JPMorgan Chase (JPM) Detroit Investment Aims To Revitalize City Center And Make The Company A Buck

 @gmorcroftg.morcroft@ibtimes.com on May 21 2014 11:57 AM
detroit
A man walks past graffiti in Detroit, Michigan, December 3, 2013. Reuters

In 2013 JPMorgan Chase (NYSE:JPM) paid $20 billion in fines for various regulatory infractions and the next year it gave its CEO Jamie Dimon a raise. It was definitely not the bank’s finest hour.

Well, now Dimon’s offered up his candidate for the bank’s “finest moment” in the form of an announced plan to invest $100 million in Detroit over the next five years to rebuild the city as well as one of its own urban markets.

“This could be our finest moment,” Dimon told NBC’s "Today" show on Wednesday morning. “Can Americans come together with businesshttp://images.intellitxt.com/ast/adTypes/icon1.png, labor and city leaders to fix the city? We’ve seen the rebirth of cities all over America. It would be an unbelievable thing if we can see a rebirth here.”

That kind of chatter from a top executive making an investment can’t help but sound a lot like PR to many folks, but Dimon says that’s not the case, and there is an argument to be made that the bank has solid roots in the city and could do well by doing good. JPMorgan has 2,500 workers in the Detroit area and about 1 million customers, according to the Detroit Free Press.

"We're doing this to grow investments, to grow the city, and create a healthy and vibrant city,'' Dimon said. “And if that happens, it's good for us, too. I also look at it as an American patriot. This is one of the few cities that hasn't had a renaissance. Most other cities have. If it's done right, they can have one here, too," he told "Today."

There’s a good chance you should believe him, too. Dimon’s not in the business of losing money, and he’s done his research on the city with Quicken Loans CEO Dan Gilbert, who just happens to own or control 40 buildings in Detroit’s struggling downtown, according to the Detroit Free Press. The Free Press said Dimon told it in an interview that “obviously, Detroit was having issues. I got together some of our senior people and said, ‘What can we do that’s really neat, that could be really creative?’ ”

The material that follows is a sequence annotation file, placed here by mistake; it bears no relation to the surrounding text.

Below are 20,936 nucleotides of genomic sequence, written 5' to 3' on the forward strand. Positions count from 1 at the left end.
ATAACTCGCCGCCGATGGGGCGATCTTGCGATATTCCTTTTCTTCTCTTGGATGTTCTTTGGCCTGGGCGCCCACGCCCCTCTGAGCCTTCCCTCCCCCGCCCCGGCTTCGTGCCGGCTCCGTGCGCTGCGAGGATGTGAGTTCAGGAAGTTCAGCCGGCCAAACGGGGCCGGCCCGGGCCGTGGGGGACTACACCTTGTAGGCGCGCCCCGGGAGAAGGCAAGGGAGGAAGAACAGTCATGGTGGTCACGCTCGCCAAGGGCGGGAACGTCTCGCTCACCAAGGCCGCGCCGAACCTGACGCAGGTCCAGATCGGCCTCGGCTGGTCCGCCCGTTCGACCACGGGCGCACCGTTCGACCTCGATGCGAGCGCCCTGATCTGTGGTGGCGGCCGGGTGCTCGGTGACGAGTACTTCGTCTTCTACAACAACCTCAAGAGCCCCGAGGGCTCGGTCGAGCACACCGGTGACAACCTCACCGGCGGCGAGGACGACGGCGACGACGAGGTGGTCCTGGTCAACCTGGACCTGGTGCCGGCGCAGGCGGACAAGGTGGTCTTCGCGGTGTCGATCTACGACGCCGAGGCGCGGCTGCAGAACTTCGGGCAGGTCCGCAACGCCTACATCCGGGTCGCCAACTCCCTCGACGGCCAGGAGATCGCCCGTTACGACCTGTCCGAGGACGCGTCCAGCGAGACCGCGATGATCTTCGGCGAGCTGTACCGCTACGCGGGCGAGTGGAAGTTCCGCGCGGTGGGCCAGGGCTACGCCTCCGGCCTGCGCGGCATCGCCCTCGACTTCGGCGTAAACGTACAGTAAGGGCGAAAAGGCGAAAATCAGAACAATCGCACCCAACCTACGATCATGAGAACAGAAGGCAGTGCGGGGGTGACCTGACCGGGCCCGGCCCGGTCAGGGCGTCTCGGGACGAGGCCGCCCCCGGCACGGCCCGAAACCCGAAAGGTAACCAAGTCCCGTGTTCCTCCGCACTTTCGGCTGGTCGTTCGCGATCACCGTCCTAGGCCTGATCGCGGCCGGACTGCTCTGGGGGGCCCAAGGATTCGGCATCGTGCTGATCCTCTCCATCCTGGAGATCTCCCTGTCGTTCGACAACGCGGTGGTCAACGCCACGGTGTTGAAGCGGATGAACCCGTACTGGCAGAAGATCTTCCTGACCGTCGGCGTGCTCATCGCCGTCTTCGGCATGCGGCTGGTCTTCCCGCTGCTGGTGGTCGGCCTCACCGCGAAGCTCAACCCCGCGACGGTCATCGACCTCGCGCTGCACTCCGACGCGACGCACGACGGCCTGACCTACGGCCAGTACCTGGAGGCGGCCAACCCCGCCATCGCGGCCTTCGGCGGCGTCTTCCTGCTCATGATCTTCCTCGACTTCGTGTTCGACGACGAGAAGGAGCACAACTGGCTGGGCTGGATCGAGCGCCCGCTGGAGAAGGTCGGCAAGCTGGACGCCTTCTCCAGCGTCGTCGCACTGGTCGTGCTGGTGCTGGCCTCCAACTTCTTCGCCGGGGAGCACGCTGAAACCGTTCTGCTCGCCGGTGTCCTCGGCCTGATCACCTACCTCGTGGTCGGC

So Dimon called Gilbert, who put him in touch with the kind of insiders bankers work with when looking for the best bang for their investment buck.

Gilbert told the Free Press, “No one’s forcing them to do this by any means. I think they’re doing it because they think Detroit’s not only in need of help in a lot of areas, but they believe in the long-term growth and they want to be involved in the ground level. So I think it’s very, very important and very exciting.”

Detroit’s problems are not small scale. The city declared bankruptcy last year and is still struggling to resolve the case.

Wide swaths of downtown have been virtually abandoned and are slowly being reclaimed. Those areas will be in desperate need of financing as brave souls begin repopulating the zones with homes and businesses.

According to Website Marketplace, Capital Impact Partners, a nonprofit community development financial institution will receive $20 million in loans and $5 million in grant money from Chase. The group’s CEO, Terry Simonette, told MarketPlace, “As people re-occupy those neighborhoods they need food, bakery, they need coffee shops, they need supermarkets."

The bank’s money will also contribute to general development, blight removal and home loans, job training and small business loans as well as investment in Detroit’s transportation initiatives.

 

 

 

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